View the Farm to School Procurement survey results and report from the UConn Zwick Center.
Farm to school enriches the connection communities have with fresh, healthy food and local food producers by changing food purchasing and education practices at schools and early care and education sites.
Students gain access to healthy, local foods as well as education opportunities such as school gardens, cooking lessons and farm field trips. Farm to school empowers children and their families to make informed food choices while strengthening the local economy and contributing to vibrant communities.
Farm to school implementation differs by location but always includes one or more of the following:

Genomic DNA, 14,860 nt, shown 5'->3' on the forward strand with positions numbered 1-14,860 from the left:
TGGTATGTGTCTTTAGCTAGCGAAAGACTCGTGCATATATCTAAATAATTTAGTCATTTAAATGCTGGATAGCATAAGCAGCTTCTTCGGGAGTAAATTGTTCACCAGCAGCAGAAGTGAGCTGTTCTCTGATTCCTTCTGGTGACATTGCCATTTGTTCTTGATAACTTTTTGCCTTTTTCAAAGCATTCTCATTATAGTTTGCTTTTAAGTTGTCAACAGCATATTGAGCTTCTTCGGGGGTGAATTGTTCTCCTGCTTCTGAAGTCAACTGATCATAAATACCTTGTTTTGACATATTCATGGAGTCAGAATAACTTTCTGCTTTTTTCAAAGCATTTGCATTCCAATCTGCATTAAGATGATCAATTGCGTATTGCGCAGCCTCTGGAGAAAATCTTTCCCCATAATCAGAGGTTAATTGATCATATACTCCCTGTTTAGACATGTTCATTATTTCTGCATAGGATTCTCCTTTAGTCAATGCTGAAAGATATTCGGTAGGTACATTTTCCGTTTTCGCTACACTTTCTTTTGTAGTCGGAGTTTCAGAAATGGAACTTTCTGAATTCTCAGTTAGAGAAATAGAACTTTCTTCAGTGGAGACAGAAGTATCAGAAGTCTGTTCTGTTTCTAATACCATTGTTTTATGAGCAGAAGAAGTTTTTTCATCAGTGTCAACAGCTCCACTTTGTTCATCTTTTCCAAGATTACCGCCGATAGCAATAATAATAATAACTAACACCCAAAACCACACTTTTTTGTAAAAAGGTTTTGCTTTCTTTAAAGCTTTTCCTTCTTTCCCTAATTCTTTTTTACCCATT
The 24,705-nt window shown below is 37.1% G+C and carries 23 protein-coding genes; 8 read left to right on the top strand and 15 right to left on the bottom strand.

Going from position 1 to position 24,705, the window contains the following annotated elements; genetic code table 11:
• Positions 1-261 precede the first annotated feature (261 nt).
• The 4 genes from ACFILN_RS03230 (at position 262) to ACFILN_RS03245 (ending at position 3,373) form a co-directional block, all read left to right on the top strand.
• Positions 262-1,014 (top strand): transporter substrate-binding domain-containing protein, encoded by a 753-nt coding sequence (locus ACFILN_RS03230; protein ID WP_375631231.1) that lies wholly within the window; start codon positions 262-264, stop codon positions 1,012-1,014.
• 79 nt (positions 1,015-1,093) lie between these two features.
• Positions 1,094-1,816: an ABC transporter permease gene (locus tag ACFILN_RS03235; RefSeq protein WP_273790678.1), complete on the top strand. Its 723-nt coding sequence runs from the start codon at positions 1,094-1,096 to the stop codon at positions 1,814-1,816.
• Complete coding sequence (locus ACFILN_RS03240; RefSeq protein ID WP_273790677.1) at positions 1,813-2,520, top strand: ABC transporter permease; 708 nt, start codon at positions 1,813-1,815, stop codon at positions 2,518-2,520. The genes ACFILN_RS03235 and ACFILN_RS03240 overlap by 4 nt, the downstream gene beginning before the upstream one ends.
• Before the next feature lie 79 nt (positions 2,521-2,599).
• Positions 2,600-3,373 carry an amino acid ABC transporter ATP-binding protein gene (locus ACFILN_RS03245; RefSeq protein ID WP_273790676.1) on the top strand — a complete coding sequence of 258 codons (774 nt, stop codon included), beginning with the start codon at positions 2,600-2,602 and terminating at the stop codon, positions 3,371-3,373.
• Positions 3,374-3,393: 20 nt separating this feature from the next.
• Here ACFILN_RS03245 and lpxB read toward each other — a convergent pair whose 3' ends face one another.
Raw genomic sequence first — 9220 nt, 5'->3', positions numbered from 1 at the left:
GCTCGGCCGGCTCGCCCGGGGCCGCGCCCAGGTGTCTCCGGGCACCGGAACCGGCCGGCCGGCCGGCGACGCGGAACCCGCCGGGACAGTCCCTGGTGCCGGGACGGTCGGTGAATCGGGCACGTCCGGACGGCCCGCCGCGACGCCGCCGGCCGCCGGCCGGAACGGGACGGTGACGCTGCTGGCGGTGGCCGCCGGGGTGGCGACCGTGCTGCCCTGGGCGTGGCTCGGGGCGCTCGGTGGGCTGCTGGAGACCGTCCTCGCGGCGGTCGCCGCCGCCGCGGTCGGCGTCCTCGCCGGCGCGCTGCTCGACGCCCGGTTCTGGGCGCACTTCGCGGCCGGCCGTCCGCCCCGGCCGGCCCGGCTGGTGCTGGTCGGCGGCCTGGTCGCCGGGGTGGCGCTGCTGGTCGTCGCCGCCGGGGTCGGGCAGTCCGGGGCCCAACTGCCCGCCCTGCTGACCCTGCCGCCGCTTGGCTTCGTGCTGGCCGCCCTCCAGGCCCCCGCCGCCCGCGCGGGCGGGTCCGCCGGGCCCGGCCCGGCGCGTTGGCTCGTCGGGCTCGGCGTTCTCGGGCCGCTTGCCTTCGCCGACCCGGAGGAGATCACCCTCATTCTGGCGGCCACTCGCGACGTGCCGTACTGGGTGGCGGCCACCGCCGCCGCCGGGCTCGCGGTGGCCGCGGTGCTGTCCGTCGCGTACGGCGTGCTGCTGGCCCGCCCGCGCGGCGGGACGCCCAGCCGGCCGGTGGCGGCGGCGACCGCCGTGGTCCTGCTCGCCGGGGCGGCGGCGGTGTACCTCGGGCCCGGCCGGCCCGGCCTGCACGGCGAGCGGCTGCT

• Procurement: Local foods are purchased, promoted, and served in the cafeteria or as a snack or taste-test
• School gardens: Students engage in hands-on learning through gardening; and
• Education: Students participate in education activities related to agriculture, food, health or nutrition.
Why farm to school?
Farm to school provides all kids access to nutritious, high-quality, local food so they are ready to learn and grow. Farm to school activities enhance classroom education through hands-on learning related to food, health, agriculture, and nutrition.
Farm to school can serve as a significant financial opportunity for farmers, fishers, ranchers, food processors, and food manufacturers by opening the doors to an institutional market worth billions of dollars in sales.
Farm to school benefits everyone from students, teachers, and administrators to parents and farmers, providing opportunities to build family and community engagement. Buying from local producers and processors creates new jobs and strengthens the local economy.
Farm to school statute